I have no opinion on George Washington Adams but below is a portion of an article that appeared in the Guideposts, July 1994, by Thomas Fleming
In Boston, an obedient George had opened a law office and gotten himself elected to the Massachusetts legislature. But he was defeated for reelection, and few clients sought his legal services. He sank into debt and squalor. Worse, he had an affair with a servant. The union produced an Illegitimate child- a fall from grace that he managed to conceal from his parents.
George too was the target of presidential wrath; letter after letter reproached him for his debts and his slothful habits. In 1828 John Quincy’s temper worsened when Andrew Jackson defeated his bid for reelection with crushing majorities in almost every state outside New England.
In Boston, younger brother Charles joined George, obediently pursuing a legal career, although he too had little inclination toward one. Visiting his brother, he was shocked at the disorder and filth in his furnished room. "My brother George lives like a pig," he confided to his diary.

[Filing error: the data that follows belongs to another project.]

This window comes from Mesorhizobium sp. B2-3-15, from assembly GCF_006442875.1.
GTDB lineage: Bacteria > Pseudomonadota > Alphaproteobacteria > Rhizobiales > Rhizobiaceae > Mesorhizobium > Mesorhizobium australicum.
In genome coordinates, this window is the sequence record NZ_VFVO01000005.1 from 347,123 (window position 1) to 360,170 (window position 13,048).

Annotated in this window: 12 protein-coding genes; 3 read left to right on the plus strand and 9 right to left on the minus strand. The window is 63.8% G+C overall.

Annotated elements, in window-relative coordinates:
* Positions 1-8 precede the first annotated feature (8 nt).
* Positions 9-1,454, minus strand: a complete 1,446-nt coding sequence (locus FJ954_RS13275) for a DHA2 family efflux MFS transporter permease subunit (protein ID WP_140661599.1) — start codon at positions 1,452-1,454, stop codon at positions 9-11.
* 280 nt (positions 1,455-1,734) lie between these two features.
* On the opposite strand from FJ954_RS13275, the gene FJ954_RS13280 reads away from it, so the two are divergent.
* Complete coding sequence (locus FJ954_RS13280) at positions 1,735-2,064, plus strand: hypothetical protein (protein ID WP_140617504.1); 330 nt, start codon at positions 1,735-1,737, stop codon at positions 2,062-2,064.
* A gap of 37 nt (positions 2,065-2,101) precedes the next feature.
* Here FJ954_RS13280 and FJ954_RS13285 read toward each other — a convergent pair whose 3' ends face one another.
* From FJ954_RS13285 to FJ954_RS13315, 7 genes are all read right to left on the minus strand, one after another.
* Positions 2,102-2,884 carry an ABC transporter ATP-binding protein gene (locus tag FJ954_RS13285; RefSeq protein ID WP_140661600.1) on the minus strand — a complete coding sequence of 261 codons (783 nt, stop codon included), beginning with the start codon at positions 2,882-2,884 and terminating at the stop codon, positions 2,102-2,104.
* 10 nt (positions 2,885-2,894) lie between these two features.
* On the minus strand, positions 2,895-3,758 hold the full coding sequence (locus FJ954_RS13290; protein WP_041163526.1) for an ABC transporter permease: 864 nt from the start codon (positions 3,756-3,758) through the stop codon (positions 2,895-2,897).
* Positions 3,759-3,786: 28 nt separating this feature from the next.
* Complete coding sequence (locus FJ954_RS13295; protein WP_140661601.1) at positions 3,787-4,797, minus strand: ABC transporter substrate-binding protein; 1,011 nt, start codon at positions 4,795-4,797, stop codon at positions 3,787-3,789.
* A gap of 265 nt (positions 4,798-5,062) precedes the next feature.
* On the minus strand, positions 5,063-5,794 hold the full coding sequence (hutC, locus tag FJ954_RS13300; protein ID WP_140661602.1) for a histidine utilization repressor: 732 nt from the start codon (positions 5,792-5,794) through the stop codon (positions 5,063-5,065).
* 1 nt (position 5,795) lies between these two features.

Gradually Charles became alarmed by George’s squalid life-style. He suspected something was seriously wrong and urged his parents to invite George to Washington for a change of scene. The Adamses had rented a house in the capital because Louisa refused to spend a winter in frigid Massachusetts if she could avoid it.
To George his parents’ invitation was a summons to judgment. He dreaded the thought of confessing his failures and sins. As he prepared for the journey, he grew more and more irrational. He heard birds speaking to him and awoke in the night convinced that someone was breaking into his room.
Boarding a steamboat in Providence, George began hearing a voice in the pounding engines saying, "Let it be, let it be." At 3:00 AM. he rushed to the bridge to tell the captain he wanted to be put ashore immediately because the other passengers were conspiring against him. The captain scoffed and George blundered out on the open deck. A few minutes later a passenger shouted that there was a man overboard. In the darkness and confusion, all they found was George’s hat and cloak.
The stunning news reached John Quincy and Louisa Adams two days later. For the first time in decades they reached out to each other with out rancor and resentment. They asked God to help them bear their grief—and he responded by restoring their love.